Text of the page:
I never thought I would live to see the day when I would side with City Hall on an issue related to affordable housing in San Francisco, but I guess that day has arrived. Although I believe that mandatory affordable housing is nothing less than city-dictated extortion, those owners who are suing to establish their right to sell their condominiums at market rates are being
disingenuous at best.
There is absolutely no way they could not have known that their condominiums were subject to the terms — including resale price caps — of the program establishing the below-market rates from which they benefited those many years ago. San Francisco’s alleged mismanagement of the program is irrelevant.
The City’s decision to allow them to buy out of the program at what seem to be reasonable prices is eminently fair. After all, these homeowners also have enjoyed far lower property taxes over the years as a result of their below-market purchases. So San Francisco should, at a minimum, be allowed to recoup part of the discounted property taxes accompanying the affordable-
David H. Zisser, San Francisco
Nonprofits, file your taxes
We at the Internal Revenue Service are concerned that as many as 35,000 small, community-based nonprofits in California are in jeopardy of losing their tax-exempt status. These organizations include local sports associations and community support groups, volunteer fire and ambulance associations, social clubs, educational societies, veterans groups, church-affiliated groups, groups that assist people with special needs and many more.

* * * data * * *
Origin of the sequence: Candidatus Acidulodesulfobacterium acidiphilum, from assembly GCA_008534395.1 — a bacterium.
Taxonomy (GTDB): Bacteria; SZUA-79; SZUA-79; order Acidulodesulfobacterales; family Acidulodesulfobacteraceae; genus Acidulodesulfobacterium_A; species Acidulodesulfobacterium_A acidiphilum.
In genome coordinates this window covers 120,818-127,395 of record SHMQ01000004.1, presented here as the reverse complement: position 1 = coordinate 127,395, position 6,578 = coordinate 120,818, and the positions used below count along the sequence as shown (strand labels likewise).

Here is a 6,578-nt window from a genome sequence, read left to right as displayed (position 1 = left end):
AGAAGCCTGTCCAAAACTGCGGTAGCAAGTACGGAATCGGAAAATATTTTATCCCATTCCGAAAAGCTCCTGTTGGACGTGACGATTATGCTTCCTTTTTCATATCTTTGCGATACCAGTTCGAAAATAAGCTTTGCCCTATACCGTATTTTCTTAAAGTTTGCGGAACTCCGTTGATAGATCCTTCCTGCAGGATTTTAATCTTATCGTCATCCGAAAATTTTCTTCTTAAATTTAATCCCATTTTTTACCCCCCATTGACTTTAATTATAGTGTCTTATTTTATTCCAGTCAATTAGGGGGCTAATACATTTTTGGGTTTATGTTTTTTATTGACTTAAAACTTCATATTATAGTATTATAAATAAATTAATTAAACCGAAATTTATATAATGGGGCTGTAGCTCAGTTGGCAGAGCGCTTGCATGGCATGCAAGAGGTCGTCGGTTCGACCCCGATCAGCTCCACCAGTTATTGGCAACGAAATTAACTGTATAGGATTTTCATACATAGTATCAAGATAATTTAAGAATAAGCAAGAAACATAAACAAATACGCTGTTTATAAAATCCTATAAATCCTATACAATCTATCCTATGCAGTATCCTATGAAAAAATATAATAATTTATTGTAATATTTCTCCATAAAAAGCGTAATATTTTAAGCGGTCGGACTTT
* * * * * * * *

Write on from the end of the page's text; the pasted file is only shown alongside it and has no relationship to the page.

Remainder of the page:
They are at risk for failing to file required tax returns for 2007, 2008 and 2009 after a 2006 law change. Many small organizations can comply with this law by just completing a simple 10-minute form online. They can preserve their exempt status under a one-time relief program — but only if they file by Oct. 15.
The IRS has made numerous attempts to alert these organizations, but many may still not know. We encourage everyone connected with a small, nonprofit community group to make sure that their organization files a tax form before the deadline.
Jesse Weller, IRS, Oakland
Change board structure
City businesses aren’t represented in San Francisco government at all. Our Board of Supervisors still continues to hound companies, and they have the business foresight of a sloth. Just take the citywide Wi-Fi or the Home Depot fiasco as
examples. Supervisors demanded better deals until they finally achieved failure.
It’s obvious that a collection of district-elected supervisors don’t have the ability or vision to run a great city. Supervisors we once elected at large had marginal success but residents felt unrepresented, which led to district elections.
The City should tweak its election process and divide The City into four quadrants, each one represented by a single supervisor. The other supervisors would be elected at large.
R.E. O’Leary, San Francisco